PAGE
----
As the recently appointed senior VP of Capitol Latin, Diana Rodriguez is the first woman to head a U.S. Latin label, overseeing the path of artists such as Juan Luis Guerra, Ricardo Montaner, Belinda, Anahí and Vico C. Rodríguez takes over a Latin division which is more integrated to Capitol’s overall operations than before, reporting to both Billy Mann, president of new music, international as well as global artist management for EMI Music; and to Colin Finkelstein, regional president for EMI Music in North America. A native of Colombia who has long worked in the music industry, Rodriguez was most recently EMI’s VP of Latin repertoire.
Capitol Latin [until a few months ago EMI Latin] has seen its marketshare decline steadily in this country for the past five years. How are you planning to counteract that?
Since EMI completed a major reorganization that started in 2008 we’ve undergone a transformation, and have emerged with a stronger business on an operational and creative level. It’s true, we had a big year in ’06, with two massive RBD records. And now, we are rebuilding and reshaping the roster. We are definitely looking to grow our urban and regional Mexican business.
We will continue to find and develop great creative talent, breaking new artists and working with established artists to build their careers even further. In addition to helping our artists sell more records, we can now offer many more services and options for helping them connect with audiences and generate more revenue through new consumer marketing capabilities and new services such as merchandising.
One of your early actions was signing duranguense signer Diana Reyes. How important is regional Mexican to your goals?
This is a market where regional Mexican represents over 70% of sales. We used to be landmark label for that. We were Selena’s home. And we have this amazing catalog.
You mentioned the development of merchandising services. This is still relatively new to the Latin music business.
Merchandising hasn’t impacted Latin because we haven’t been actively involved, but we will actively this year. Mexico had a couple of initiatives with some of its key artists and it’s been very positive. I don’t believe merchandising is for every act, but you have to be very careful about what kind of merchandising you actually deliver. It’s not just about putting a t-shirt; it’s about understanding the behavior of their consumer. Jaguares and Selena, for example, are acts who have a solid fan base and can have merchandising. With some other acts, we will wait a little more.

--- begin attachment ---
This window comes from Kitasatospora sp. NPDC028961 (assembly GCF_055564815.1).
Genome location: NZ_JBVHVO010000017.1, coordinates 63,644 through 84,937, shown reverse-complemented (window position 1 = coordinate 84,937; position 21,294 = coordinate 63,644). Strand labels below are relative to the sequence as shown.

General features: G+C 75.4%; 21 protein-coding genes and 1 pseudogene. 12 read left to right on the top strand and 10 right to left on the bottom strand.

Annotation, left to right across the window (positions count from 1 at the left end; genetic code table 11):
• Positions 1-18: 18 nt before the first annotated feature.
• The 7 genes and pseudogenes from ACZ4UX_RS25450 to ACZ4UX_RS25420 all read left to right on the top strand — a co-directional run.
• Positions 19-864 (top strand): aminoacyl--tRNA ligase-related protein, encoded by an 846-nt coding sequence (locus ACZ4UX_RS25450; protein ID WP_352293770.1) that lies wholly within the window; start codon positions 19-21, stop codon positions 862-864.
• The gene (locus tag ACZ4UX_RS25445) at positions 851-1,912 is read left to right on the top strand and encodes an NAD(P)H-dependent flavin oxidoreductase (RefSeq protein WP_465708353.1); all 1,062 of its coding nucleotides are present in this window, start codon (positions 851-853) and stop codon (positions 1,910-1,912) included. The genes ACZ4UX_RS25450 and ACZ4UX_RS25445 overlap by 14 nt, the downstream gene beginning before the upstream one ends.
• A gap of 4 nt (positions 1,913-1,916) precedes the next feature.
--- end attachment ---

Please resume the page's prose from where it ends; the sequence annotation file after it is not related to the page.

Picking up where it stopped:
Capitol Latin now has a completely different structure than before. In fact, you moved to Los Angeles from Miami. How does that affect your way of doing business?
It breaks the boundaries for international exploitation of our artists. We have the new Juan Luis Guerra album coming in June, for example. He is a big seller in Europe and in Japan. And this is one of the artists that we will potentially cross over into other markets. What’s great about becoming part of the Capitol structure is you get to pull from so many different resources. It doesn’t mean only collaborations; it means cross promotion, cross marketing. And there are a lot of things we will bring to them as well. Latino promotion is a big chunk of the markets.
Also, being in Los Angeles gives us a better scope of the industry. Not just the music but also the entertainment industry. And it’s also about being closer to the Capitol North America team.
What has surprised you about the marketplace since you took over your job?
Synching has surprised us, because it’s opened up the world. We have a whole different division of brand partnerships and TV synchs for all the projects, so they definitely reach out and you see results. Mexico just closed a Belinda Coke Zero commercial, for example. That’s one of the fields that definitely surprises you because it has so much potential.
This is the first time that I recall a woman running a Latin label in this country. Why do you think this hasn’t happened before?
I couldn’t pin-point the reason, but I’m glad EMI made that leap of faith. Their decision I think had more to do with the work they’ve seen from me during the years and less about me being a woman.
The Latin music industry is a great industry and it’s very challenging. If you’re around long enough, there will certainly come a time in your career when you will have to step up to the plate or you step down. I believe its helped that I came from the radio promotion field, and grew from the bottom up. In a sense, I really had to become “one of the guys” to do my job effectively. But in a world where women are a dominant force as artists, as well as fans, I’m delighted to inject a female influence where I can.